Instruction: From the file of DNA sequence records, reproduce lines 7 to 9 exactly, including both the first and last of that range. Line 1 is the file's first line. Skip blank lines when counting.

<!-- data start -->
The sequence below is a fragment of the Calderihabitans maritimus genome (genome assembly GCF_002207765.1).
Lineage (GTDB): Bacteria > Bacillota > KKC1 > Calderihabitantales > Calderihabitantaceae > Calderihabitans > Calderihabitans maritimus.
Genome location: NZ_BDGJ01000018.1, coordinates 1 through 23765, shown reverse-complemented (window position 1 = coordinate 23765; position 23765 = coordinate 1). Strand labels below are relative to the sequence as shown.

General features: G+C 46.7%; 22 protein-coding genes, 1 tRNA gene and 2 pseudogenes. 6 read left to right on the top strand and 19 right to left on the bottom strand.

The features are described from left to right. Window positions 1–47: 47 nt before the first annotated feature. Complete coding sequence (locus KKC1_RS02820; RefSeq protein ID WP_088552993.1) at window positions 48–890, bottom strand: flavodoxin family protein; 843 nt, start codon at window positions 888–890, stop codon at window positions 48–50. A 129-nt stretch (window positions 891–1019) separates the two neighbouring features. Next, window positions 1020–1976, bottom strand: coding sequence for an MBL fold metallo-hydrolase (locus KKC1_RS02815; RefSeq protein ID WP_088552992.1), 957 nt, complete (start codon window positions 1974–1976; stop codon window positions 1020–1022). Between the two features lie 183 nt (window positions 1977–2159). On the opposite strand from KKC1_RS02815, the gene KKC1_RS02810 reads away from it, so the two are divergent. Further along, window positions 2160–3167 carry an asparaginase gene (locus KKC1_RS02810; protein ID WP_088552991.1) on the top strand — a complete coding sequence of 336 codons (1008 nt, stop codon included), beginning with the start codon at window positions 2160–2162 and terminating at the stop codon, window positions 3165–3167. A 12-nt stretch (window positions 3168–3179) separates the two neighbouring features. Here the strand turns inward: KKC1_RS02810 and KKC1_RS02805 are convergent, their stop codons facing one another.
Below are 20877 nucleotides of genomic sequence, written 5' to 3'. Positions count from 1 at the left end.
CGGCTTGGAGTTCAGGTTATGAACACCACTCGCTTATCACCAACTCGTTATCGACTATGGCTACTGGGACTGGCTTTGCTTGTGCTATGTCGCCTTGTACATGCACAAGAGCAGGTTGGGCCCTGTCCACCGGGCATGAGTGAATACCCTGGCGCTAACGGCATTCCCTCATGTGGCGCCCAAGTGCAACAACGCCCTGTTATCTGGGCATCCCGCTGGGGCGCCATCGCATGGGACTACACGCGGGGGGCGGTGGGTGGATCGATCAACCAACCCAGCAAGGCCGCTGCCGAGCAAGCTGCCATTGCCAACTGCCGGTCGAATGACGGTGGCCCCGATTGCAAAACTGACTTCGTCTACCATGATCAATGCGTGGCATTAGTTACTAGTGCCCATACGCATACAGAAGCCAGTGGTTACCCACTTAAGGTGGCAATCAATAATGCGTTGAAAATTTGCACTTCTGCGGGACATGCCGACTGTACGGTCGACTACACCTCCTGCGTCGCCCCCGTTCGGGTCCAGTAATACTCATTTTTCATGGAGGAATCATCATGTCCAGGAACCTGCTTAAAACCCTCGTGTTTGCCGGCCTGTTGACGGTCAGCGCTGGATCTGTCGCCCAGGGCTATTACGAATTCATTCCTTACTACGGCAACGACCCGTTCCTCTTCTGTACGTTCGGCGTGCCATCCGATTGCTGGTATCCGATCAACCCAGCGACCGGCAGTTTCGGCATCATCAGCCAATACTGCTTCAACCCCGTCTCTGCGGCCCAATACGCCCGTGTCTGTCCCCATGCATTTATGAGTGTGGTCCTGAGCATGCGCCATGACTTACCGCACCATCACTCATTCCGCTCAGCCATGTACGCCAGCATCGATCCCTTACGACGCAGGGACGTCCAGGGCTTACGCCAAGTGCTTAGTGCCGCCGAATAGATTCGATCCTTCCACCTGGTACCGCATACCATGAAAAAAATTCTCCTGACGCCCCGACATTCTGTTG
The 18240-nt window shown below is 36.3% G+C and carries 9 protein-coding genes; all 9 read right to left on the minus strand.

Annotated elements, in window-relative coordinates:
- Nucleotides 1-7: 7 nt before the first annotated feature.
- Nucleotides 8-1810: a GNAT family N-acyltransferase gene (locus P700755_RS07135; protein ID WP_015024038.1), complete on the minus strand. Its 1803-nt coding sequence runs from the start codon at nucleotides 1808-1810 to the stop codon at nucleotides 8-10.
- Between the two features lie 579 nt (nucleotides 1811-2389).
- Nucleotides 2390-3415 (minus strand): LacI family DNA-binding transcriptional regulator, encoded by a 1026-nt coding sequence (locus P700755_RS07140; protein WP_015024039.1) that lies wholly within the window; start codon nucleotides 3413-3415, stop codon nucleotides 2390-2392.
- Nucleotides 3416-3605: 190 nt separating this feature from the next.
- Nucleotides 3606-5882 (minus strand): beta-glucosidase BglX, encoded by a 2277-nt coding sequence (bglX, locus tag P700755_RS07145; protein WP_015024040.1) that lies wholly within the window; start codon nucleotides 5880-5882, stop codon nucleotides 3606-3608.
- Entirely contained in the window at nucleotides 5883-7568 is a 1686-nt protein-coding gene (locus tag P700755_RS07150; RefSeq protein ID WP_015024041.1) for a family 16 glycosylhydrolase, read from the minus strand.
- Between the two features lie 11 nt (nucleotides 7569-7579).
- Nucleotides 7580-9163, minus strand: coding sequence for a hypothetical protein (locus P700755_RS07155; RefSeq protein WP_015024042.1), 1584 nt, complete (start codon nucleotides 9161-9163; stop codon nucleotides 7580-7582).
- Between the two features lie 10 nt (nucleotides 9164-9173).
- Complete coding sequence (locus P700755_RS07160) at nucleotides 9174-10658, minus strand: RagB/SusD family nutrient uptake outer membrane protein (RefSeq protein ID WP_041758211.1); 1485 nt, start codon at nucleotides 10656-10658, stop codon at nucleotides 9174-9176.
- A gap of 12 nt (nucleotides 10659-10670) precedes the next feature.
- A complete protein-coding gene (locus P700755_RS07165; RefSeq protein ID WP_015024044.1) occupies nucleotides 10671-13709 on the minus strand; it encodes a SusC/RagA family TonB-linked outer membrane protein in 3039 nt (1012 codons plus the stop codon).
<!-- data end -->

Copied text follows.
CGGCTTGGAGTTCAGGTTATGAACACCACTCGCTTATCACCAACTCGTTATCGACTATGGCTACTGGGACTGGCTTTGCTTGTGCTATGTCGCCTTGTACATGCACAAGAGCAGGTTGGGCCCTGTCCACCGGGCATGAGTGAATACCCTGGCGCTAACGGCATTCCCTCATGTGGCGCCCAAGTGCAACAACGCCCTGTTATCTGGGCATCCCGCTGGGGCGCCATCGCATGGGACTACACGCGGGGGGCGGTGGGTGGATCGATCAACCAACCCAGCAAGGCCGCTGCCGAGCAAGCTGCCATTGCCAACTGCCGGTCGAATGACGGTGGCCCCGATTGCAAAACTGACTTCGTCTACCATGATCAATGCGTGGCATTAGTTACTAGTGCCCATACGCATACAGAAGCCAGTGGTTACCCACTTAAGGTGGCAATCAATAATGCGTTGAAAATTTGCACTTCTGCGGGACATGCCGACTGTACGGTCGACTACACCTCCTGCGTCGCCCCCGTTCGGGTCCAGTAATACTCATTTTTCATGGAGGAATCATCATGTCCAGGAACCTGCTTAAAACCCTCGTGTTTGCCGGCCTGTTGACGGTCAGCGCTGGATCTGTCGCCCAGGGCTATTACGAATTCATTCCTTACTACGGCAACGACCCGTTCCTCTTCTGTACGTTCGGCGTGCCATCCGATTGCTGGTATCCGATCAACCCAGCGACCGGCAGTTTCGGCATCATCAGCCAATACTGCTTCAACCCCGTCTCTGCGGCCCAATACGCCCGTGTCTGTCCCCATGCATTTATGAGTGTGGTCCTGAGCATGCGCCATGACTTACCGCACCATCACTCATTCCGCTCAGCCATGTACGCCAGCATCGATCCCTTACGACGCAGGGACGTCCAGGGCTTACGCCAAGTGCTTAGTGCCGCCGAATAGATTCGATCCTTCCACCTGGTACCGCATACCATGAAAAAAATTCTCCTGACGCCCCGACATTCTGTTG
The 18240-nt window shown below is 36.3% G+C and carries 9 protein-coding genes; all 9 read right to left on the minus strand.

Annotated elements, in window-relative coordinates: